JoSS Visualization Symposium 2010

The Journal of Social Structure did a special online Visualization Symposium with peer-reviewed network visualizations. A good format, a great idea, and some nice viz examples. Hopefully next time there will be more submissions.

I thought that this map of overlapping topics between media outlets was a cool idea. The resulting network seems like a fairly undifferentiated core-periphery structure, which seems typical of a lot of topic-maps-as-networks I’ve seen. Does this reflect a property of media networks, or is this what topic maps look like? Maybe a threshold filter on the edges to then out weak (or strong) ties would reveal more subtle structure? I thought the blockmodel reduction of the network was a helpful summary. The model does seem to be backed by some substantial statistical work and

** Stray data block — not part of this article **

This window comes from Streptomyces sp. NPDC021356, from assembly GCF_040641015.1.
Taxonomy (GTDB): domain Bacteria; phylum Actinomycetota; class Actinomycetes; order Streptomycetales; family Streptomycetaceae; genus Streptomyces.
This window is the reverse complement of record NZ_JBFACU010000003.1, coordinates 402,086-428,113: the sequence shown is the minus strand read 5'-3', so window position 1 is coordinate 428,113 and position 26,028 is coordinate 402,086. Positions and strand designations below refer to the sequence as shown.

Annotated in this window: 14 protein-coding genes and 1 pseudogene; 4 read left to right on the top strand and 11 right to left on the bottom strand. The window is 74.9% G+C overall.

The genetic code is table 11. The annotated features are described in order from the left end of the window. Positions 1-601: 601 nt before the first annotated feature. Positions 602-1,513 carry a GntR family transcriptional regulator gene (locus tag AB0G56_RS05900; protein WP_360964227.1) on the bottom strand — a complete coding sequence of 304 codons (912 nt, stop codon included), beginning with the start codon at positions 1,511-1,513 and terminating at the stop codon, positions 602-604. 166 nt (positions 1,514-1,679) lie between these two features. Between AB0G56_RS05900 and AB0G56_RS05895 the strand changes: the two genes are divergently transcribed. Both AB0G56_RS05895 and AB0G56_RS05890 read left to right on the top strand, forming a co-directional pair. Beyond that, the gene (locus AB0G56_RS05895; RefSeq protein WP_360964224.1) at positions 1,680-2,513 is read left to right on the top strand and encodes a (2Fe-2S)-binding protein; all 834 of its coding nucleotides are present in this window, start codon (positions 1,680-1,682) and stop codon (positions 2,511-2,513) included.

… “Results of the estimation indicate that both production volume and common ownership affect the topic overlap of news outlets.”…

My submission was cleaned-up interactive version of the bill-endorsement network from MapLight data with click-through to bill summaries. The layout was produced using SoNIA (now with variable node label sizes!) and the MDSJ library.

US Social Forum Topic Network

Network map of co-occuring topics in the 2010 USSF

Michael Heaney and Fabio Rojas just released another great network map in a blog post. This one shows the co-mentions of topics (as coded by the researchers) appearing in the descriptions of panel discussions at the recently concluded 2010 US Social Forum in Detroit. The map functions as a coarse-grained representation of interconnectedness of the various topics, and presumably how important and relatively central they are to the activists and organizers participating in the forum.